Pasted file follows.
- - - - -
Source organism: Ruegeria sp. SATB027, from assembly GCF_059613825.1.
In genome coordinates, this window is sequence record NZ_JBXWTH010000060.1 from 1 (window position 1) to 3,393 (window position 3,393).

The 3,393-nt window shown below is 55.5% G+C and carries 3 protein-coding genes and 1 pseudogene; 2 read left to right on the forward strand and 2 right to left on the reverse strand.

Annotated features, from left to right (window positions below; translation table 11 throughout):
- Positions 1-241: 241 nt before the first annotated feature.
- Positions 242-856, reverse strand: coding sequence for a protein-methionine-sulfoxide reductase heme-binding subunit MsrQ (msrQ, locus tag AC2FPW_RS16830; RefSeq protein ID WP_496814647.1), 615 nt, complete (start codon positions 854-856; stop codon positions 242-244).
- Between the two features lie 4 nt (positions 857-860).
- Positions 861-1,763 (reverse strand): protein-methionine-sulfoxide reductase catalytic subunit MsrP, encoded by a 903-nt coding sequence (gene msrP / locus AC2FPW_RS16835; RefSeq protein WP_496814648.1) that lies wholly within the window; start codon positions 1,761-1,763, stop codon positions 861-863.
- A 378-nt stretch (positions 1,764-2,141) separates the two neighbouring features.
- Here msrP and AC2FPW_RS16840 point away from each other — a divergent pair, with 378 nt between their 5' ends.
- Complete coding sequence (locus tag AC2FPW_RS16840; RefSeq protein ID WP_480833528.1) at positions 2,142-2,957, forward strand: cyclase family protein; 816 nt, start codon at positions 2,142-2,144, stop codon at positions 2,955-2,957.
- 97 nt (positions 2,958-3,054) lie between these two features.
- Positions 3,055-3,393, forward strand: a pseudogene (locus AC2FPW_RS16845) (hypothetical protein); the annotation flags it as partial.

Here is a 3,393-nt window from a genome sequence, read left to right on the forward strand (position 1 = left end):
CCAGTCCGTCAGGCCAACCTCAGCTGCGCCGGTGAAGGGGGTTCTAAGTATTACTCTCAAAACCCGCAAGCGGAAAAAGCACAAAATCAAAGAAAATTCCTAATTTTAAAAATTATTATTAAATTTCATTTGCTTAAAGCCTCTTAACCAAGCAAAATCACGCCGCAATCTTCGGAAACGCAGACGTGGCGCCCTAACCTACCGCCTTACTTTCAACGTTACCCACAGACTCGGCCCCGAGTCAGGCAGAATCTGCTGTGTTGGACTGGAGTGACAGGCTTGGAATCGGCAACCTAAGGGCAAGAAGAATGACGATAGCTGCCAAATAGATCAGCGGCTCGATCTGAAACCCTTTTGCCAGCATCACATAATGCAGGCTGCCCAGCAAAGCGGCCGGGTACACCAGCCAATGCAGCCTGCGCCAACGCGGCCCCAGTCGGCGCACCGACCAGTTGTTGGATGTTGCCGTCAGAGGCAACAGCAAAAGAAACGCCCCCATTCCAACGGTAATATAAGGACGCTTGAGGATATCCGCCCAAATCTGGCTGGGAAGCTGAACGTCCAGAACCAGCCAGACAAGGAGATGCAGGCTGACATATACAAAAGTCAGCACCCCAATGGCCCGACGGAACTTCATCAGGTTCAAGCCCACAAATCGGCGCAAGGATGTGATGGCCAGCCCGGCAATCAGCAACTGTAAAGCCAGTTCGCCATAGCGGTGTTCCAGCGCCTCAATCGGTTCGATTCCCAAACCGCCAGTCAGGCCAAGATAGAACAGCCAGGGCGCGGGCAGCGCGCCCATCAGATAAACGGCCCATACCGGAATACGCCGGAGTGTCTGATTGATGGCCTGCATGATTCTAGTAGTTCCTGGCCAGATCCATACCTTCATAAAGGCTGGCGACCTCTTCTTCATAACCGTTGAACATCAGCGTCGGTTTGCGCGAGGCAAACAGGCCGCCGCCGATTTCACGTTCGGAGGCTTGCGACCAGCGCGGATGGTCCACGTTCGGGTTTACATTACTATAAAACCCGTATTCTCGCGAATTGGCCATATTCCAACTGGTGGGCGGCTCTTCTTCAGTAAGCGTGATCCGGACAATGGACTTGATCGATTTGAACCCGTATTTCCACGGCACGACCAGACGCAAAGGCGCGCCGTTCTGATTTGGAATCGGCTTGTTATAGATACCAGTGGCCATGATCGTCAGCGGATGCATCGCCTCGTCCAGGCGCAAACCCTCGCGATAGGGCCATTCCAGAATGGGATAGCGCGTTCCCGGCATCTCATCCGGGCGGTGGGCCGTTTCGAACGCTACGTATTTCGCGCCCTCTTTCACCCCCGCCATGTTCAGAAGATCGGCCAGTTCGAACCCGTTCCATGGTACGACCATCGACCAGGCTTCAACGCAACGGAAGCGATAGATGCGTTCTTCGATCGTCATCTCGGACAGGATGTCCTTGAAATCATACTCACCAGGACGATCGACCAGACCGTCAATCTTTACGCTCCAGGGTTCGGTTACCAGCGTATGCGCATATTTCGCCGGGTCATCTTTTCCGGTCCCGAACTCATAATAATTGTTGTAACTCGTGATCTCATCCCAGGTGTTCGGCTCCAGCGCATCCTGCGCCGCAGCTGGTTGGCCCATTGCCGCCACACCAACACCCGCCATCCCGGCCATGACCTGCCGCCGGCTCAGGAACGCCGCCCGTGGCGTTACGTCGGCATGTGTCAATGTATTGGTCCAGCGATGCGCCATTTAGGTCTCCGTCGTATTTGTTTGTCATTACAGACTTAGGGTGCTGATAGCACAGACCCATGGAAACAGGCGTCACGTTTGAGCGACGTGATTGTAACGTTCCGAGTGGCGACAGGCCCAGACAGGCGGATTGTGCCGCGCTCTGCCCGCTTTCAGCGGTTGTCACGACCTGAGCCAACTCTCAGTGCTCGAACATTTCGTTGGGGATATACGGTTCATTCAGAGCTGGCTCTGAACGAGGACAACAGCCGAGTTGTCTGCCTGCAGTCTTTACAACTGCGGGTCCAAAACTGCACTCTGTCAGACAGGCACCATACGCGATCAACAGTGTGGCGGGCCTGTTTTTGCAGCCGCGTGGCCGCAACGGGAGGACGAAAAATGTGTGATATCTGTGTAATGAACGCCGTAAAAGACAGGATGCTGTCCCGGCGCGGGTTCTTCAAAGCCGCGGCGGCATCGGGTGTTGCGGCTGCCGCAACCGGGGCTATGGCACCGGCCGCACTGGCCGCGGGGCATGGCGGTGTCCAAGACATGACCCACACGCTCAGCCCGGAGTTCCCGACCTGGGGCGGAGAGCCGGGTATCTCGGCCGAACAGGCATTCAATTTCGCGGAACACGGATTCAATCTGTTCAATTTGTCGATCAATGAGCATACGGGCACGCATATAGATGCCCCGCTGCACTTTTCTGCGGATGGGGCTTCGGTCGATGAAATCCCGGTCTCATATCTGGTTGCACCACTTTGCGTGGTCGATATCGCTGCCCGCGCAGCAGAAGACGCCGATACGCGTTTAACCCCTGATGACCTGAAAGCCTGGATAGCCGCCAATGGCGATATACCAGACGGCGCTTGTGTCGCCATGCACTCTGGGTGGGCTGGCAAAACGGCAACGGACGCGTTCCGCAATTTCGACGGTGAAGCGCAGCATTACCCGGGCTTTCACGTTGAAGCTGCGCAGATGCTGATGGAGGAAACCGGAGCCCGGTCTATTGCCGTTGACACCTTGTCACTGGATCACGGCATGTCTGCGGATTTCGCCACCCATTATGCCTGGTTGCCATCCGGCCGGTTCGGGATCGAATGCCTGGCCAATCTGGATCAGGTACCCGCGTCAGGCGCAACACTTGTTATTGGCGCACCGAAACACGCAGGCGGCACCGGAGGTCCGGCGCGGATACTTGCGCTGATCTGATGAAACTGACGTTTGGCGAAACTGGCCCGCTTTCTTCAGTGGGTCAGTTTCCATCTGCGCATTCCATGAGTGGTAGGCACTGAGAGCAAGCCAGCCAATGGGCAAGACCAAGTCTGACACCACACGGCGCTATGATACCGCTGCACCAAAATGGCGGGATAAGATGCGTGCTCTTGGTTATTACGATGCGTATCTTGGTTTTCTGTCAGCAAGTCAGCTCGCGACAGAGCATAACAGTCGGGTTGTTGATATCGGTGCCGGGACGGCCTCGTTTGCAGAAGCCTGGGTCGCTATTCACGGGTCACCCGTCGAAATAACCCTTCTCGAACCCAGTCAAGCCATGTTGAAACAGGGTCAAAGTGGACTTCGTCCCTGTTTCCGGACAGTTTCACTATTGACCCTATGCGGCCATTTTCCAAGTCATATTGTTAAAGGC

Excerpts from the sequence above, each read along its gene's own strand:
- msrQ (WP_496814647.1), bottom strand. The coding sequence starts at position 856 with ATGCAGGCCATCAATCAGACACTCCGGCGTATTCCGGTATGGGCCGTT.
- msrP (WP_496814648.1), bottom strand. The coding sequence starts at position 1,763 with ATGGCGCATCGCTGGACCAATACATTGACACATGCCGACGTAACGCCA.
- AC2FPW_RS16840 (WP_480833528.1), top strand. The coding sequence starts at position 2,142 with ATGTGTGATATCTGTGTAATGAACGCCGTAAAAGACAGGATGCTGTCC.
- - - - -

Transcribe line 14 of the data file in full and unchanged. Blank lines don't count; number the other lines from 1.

Here is a 3,393-nt window from a genome sequence, read left to right on the forward strand (position 1 = left end):